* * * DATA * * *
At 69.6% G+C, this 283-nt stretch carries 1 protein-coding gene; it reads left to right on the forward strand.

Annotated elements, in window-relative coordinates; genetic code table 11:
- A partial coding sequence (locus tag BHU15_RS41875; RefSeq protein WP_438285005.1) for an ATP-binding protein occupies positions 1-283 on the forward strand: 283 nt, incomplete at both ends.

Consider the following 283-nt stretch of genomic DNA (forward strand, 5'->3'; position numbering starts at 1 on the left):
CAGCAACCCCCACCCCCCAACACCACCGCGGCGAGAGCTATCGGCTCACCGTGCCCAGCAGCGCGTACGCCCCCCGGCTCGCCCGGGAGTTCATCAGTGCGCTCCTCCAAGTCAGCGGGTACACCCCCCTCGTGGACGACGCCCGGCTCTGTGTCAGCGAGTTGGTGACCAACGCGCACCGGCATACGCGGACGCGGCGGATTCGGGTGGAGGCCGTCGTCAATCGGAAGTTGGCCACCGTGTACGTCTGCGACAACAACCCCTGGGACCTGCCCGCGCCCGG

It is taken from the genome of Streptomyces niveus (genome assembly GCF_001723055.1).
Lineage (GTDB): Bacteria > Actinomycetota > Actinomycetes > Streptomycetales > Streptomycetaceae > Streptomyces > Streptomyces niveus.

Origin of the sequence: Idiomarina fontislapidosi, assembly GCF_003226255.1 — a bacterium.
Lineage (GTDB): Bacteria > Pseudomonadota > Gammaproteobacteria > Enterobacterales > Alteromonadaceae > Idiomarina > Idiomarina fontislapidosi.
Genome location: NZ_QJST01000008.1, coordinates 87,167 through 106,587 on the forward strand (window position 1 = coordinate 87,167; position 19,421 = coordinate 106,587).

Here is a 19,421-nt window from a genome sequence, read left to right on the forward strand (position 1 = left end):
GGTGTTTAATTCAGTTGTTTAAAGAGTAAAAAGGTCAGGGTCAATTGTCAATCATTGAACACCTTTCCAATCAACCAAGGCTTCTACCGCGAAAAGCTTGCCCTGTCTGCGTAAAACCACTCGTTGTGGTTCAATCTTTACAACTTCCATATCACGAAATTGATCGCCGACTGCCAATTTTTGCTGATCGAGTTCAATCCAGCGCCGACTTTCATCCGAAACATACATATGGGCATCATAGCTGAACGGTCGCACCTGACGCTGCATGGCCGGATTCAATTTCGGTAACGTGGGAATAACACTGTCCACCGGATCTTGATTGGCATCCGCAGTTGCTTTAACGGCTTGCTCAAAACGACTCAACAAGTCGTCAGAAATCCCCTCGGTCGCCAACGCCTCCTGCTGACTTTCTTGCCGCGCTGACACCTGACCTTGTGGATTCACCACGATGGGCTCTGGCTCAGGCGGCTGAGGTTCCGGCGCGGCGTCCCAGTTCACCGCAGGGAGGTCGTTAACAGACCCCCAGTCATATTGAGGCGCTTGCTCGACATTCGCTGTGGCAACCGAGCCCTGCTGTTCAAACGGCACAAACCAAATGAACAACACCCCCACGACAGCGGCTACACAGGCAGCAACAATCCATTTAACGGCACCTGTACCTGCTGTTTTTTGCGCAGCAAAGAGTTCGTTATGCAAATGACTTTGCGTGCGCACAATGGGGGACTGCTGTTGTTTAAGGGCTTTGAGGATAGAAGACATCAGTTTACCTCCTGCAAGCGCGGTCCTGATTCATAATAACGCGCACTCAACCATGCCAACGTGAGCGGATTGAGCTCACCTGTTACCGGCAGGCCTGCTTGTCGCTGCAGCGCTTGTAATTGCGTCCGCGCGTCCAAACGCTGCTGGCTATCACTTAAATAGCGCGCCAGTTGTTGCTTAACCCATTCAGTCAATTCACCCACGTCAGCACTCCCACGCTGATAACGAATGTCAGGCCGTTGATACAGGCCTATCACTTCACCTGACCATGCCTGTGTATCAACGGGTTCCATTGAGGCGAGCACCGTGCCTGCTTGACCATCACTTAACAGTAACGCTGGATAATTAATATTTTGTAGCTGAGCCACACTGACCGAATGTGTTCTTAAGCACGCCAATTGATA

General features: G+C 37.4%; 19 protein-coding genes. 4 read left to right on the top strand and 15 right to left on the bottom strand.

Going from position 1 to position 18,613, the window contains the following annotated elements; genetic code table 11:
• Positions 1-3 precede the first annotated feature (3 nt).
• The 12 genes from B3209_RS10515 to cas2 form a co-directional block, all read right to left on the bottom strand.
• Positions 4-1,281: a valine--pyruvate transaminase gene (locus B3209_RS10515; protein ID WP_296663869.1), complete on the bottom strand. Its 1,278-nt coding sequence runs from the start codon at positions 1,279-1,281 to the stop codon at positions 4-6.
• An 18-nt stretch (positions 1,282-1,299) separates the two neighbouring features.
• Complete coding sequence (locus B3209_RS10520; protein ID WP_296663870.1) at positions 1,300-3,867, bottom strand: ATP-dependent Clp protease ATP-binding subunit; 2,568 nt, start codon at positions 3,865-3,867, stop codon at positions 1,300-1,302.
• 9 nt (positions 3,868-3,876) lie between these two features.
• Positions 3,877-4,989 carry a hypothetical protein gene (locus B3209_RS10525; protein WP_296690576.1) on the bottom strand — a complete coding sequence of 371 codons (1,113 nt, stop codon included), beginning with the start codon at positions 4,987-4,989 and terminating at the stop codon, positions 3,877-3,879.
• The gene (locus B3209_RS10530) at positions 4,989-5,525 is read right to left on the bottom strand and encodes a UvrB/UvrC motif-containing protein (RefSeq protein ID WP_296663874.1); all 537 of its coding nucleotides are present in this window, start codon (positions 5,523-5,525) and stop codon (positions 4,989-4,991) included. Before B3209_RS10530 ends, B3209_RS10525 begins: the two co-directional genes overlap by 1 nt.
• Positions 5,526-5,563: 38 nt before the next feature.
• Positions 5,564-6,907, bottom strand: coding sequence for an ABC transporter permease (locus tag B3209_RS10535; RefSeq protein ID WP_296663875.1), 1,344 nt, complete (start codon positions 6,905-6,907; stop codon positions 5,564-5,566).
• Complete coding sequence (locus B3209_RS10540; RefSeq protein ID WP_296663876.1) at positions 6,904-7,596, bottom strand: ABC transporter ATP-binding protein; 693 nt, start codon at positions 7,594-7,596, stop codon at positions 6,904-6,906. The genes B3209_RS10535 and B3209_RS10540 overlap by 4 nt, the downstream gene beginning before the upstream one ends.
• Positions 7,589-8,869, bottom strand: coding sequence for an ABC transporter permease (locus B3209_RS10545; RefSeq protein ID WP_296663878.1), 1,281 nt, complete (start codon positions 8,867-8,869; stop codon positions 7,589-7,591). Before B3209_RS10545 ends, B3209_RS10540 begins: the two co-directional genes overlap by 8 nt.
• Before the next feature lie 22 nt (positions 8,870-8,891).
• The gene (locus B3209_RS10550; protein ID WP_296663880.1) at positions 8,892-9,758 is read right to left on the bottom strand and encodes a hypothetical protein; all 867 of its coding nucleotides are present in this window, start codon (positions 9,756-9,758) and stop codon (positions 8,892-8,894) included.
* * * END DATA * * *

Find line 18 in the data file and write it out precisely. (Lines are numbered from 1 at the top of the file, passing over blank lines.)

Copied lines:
• An 18-nt stretch (positions 1,282-1,299) separates the two neighbouring features.